The funny coverage started on Radio 4, which managed to say there was some kind of report out that would suggest “a fifth” of hospitals didn’t have good safety reporting procedures in place; but which didn’t manage to mention other, key facts (like who had done the report, where people could find out about their local trusts, or exactly why it was Hunt who was going to be on Today).
This was followed up by similarly content-free coverage on the Guardian and the Telegraph, both of which ran stories that boiled down to: ‘Hunt was on the radio this morning, talking about something that didn’t sound too good’.
After which the papers managed to get some detail, but still ran their stories under very odd headlines. The Guardian had something about the health secretary “turning the screws on the NHS” at one point; and much as it’s always hard to admit just how good Hunt is at his job, that seemed like an odd interpretation of his (rather brave) decision to lead a campaign that will show some hospitals are not all that good (given there is no guarantee they will get better).
So, what has happened? First of all the Department of Health has launched a website – more acurately, a new bit of NHS Choices – that publishes information for every hospital in the country about a range of issues, including staffing levels and whether they carry out basic checks on patients that can, for instance, stop them getting blood clots.
At least two things look really good about this. First, the DH has grasped the nettle of being reluctant to comment on its statistics, and said that some trusts don’t seem to be reporting enough information, and that’s a worry (the source of the Today angle). Second, it has not only published information, but had the guts to give the public some indication of what it means by putting it out on a spredsheet with good, ok, and bad clearly flagged up in green, blue and red.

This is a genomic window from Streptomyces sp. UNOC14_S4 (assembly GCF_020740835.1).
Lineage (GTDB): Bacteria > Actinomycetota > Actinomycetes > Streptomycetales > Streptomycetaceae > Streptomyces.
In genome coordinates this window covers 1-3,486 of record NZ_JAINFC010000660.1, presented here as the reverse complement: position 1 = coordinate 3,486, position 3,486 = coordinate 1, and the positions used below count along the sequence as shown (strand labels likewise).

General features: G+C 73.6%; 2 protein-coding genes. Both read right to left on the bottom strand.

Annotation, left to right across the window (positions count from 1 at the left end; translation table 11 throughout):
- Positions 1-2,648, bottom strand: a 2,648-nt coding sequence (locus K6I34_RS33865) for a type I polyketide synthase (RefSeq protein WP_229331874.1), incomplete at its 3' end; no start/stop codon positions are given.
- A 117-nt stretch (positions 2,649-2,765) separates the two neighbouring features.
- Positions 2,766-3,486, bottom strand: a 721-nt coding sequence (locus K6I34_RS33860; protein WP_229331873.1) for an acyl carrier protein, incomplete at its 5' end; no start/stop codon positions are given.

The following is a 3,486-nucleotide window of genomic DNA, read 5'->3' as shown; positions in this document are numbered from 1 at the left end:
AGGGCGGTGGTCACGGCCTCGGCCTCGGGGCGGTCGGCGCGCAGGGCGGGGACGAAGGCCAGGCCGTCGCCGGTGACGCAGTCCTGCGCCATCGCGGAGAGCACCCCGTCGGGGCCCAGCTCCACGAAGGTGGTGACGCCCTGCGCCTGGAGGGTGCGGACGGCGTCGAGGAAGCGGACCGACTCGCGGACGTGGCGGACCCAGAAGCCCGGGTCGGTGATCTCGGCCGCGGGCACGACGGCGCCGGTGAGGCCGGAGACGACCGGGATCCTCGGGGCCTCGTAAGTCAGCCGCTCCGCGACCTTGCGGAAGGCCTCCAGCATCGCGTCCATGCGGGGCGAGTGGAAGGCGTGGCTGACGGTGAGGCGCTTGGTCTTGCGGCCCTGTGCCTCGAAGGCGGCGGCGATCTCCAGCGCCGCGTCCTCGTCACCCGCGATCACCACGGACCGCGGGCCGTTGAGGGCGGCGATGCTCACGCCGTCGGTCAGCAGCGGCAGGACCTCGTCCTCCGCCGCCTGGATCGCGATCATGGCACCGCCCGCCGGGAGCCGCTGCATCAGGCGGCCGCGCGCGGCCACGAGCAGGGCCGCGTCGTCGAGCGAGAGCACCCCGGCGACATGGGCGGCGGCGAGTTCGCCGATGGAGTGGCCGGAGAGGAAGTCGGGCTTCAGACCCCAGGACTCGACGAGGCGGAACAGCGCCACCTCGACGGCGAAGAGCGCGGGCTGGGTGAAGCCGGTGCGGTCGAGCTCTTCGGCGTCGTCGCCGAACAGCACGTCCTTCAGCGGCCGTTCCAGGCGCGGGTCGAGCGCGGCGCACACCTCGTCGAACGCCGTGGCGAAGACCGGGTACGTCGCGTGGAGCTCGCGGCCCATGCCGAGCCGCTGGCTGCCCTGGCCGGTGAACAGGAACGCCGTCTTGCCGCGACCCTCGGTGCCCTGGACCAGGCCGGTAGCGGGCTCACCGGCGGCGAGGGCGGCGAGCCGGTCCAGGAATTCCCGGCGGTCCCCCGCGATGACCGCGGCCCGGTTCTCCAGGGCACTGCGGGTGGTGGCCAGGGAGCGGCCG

Glance down the list and you really can see at a glance that some hospitals are red for just about everything you can think of – from failing to assess the risk of their patients developing blood clots to whether staff would set foot in the place if they didn’t work there.
Sure, there will be issues about trusts focusing on these new measures to the exclusion of other things (including things that pressure groups want them to focus on – and Unison is already calling for more staffing and better paid workers as the solution to all problems).
But this bright, simple approach really ought to focus minds on sorting out some basics because, for the first time, it will be easy for peers and patients to see how a hospital is doing on things that, frankly, it ought to have sorted.
Second, Hunt has launched a campaign, headed by the chief executive of Salford Royal NHS Foundation Trust, David Dalton, to try and improve safety across the board – and so get to the levels of what is supposed to be the safest trust in the country.
Twelve trusts have signed up so far, and are now developing plans to reduce “avoidable harm”. This sounds simple, but is actually a much tougher task than, say, improving a standardised hospital mortality ratio (some trusts have started to get into this by, for example, investigating every death, or treating every ‘crash’ call as an incident, on the grounds that patients should never deteriorate to the point of needing the team to be called).
Trusts that sign up will be reviewed by the NHS Ligitation Authority, which already runs a limited form of banding for insurance premiums; and so will have a significant financial incentive to improve.
But, finally, a Safety Action for England team is also being set up to spread best practice and encourage the others. So all very practical and very positive, basically. Perhaps a bit too much so for a press suspicous of Hunt’s intentions towards the NHS?